For example the following instructions describe how to overlay an existing, non empty (user home) directory "with itself" so that all changes are stored persistent in a directory (case 1.) or discarded anyway (case 2.).

The "trick" is to first "mount bind" the directory to overlay to another one, then use an union file system to combine the unchangeable original with the "changes" directory.

Files created or modified in the "original" directory will be available only in the "changes" directory. Files created in the "relocated" directory will be persistent available in the "original" directory, but not in the "changes" directory.

  1. Make (non empty) dir (e.g. /home/user1) unwritable so that all changes and all newly created files will stay persistent (in /tmp/home_user1_changes)

1.1 Create auxiliary directories

1.1.1 mkdir /tmp/home_user1_changes

1.1.2 mkdir /tmp/home_user1_relocated

1.2 Use the mount bind option to mount the directory to the "overlay unwritable" dir (/tmp/home_user1_relocated)

1.2.1 mount --bind /home/user1 /tmp/home_user1_relocated

1.3 Use unionfs file system to combine the relocated original contents with the contents of the "changes" dir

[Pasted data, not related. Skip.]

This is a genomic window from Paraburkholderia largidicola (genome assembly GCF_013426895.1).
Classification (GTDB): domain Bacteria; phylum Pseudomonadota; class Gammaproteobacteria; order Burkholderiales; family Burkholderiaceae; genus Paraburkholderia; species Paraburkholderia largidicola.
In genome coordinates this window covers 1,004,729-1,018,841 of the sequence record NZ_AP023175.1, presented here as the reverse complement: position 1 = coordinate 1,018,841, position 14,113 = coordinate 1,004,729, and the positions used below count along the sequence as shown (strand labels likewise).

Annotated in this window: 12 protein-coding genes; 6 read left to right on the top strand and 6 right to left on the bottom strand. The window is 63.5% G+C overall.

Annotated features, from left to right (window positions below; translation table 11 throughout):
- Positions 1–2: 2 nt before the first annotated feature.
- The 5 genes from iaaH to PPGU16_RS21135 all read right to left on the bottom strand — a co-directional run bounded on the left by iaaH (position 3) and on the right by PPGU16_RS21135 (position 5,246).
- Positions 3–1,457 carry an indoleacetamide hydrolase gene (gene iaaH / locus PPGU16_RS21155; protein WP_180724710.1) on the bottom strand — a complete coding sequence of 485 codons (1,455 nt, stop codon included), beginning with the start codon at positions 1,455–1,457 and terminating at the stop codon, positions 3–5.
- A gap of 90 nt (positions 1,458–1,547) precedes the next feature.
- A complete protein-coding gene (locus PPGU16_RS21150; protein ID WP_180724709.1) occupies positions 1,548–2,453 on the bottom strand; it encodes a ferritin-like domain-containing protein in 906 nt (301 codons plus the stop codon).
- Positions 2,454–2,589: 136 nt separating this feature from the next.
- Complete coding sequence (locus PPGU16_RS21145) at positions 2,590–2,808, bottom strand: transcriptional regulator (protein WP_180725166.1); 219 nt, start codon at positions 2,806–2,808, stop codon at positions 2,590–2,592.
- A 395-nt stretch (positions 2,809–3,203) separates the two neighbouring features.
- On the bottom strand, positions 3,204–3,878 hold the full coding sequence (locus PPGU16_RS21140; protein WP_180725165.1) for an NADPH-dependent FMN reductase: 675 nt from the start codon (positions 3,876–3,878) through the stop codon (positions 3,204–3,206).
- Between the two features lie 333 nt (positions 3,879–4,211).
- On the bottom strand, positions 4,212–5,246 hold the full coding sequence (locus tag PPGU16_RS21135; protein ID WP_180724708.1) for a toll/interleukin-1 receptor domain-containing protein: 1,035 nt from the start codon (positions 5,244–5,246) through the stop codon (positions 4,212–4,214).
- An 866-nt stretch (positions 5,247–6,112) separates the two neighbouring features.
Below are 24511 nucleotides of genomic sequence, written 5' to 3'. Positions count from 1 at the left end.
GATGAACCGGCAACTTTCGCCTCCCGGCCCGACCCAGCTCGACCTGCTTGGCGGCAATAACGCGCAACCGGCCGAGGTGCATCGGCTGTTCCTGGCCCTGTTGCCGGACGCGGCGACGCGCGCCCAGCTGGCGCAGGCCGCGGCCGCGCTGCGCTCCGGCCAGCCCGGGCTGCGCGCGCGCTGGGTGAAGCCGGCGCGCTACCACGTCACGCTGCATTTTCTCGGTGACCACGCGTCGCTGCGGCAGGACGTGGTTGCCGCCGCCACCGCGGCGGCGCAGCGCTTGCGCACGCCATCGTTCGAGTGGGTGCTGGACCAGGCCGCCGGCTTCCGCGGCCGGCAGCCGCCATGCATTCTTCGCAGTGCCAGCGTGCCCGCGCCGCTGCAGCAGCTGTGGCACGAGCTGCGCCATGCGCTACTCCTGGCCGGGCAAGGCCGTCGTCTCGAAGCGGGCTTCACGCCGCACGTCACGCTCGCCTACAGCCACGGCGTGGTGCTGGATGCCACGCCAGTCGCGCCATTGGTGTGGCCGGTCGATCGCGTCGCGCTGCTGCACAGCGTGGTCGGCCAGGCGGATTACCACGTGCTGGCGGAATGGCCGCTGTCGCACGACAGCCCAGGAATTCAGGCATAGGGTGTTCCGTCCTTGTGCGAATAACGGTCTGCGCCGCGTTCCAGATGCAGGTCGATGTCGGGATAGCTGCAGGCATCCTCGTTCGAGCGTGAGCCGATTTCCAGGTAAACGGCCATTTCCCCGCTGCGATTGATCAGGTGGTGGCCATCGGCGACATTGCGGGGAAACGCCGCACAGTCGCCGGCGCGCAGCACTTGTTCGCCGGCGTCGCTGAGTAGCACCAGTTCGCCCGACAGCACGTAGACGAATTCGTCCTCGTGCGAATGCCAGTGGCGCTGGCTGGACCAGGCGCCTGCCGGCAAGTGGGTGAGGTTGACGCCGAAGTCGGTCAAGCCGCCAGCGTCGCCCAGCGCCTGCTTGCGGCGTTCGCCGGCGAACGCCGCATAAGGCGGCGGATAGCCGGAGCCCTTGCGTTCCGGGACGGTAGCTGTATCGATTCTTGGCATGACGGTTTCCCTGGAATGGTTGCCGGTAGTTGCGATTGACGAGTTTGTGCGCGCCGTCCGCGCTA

1.3.1 unionfs-fuse -o cow -o allow_other -o use_ino -o nonempty /tmp/home_user1_changes=RW:/tmp/home_user1_relocated=RO /home/user1

[now all changes to /home/user1 are saved in /tmp/home_user1_changes, but not in "overlaid" /home/user1]

1.4 Rollback

1.4.1 umount /home/user1

1.4.2 umount /tmp/home_user1_relocated

1.4.3 optionally inspect files in /tmp/home_user1_changes

1.4.4 optionally rm -fR /tmp/home_user1_changes, rmdir /tmp/home_user1_relocated

[/home/user1 in state as before 1., modifications since then reside in /tmp/home_user1_changes]

  1. Make (non empty) dir (e.g. /home/user1) unwritable so that all changes and all newly created files persist only temporarily (in /tmp/home_user1_changes)

2.1 Create auxiliary directories

2.1.1 mkdir /tmp/home_user1_changes

2.1.2 mkdir /tmp/home_user1_relocated

2.2 Use the mount bind option to mount the directory to the "overlay unwritable" dir (/tmp/home_user1_relocated)

2.2.1 mount --bind /home/user1 /tmp/home_user1_relocated

2.3 Force the /tmp/home_user1_changes dir to be temporary

2.3.1 mount -t tmpfs -o size=20% none /tmp/home_user1_changes

2.4 Use unionfs file system to combine the relocated original contents with the contents of the "changes" dir

2.4.1 unionfs-fuse -o cow -o allow_other -o use_ino -o nonempty /tmp/home_user1_changes=RW:/tmp/home_user1_relocated=RO /home/user1

[now all changes to /home/user1 are saved in /tmp/home_user1_changes, but not in "overlaid" /home/user1]

2.5 Rollback

2.5.1 umount /home/user1

2.5.2 umount /tmp/home_user1_relocated

2.5.3.1 optionally inspect files in /tmp/home_user1_changes

2.5.3.2 umount /tmp/home_user1_changes [will make changes disappear]

2.5.4 optionally rm -fR /tmp/home_user1_changes, rmdir /tmp/home_user1_relocated

[/home/user1 is now in state as before 1., modifications are all gone]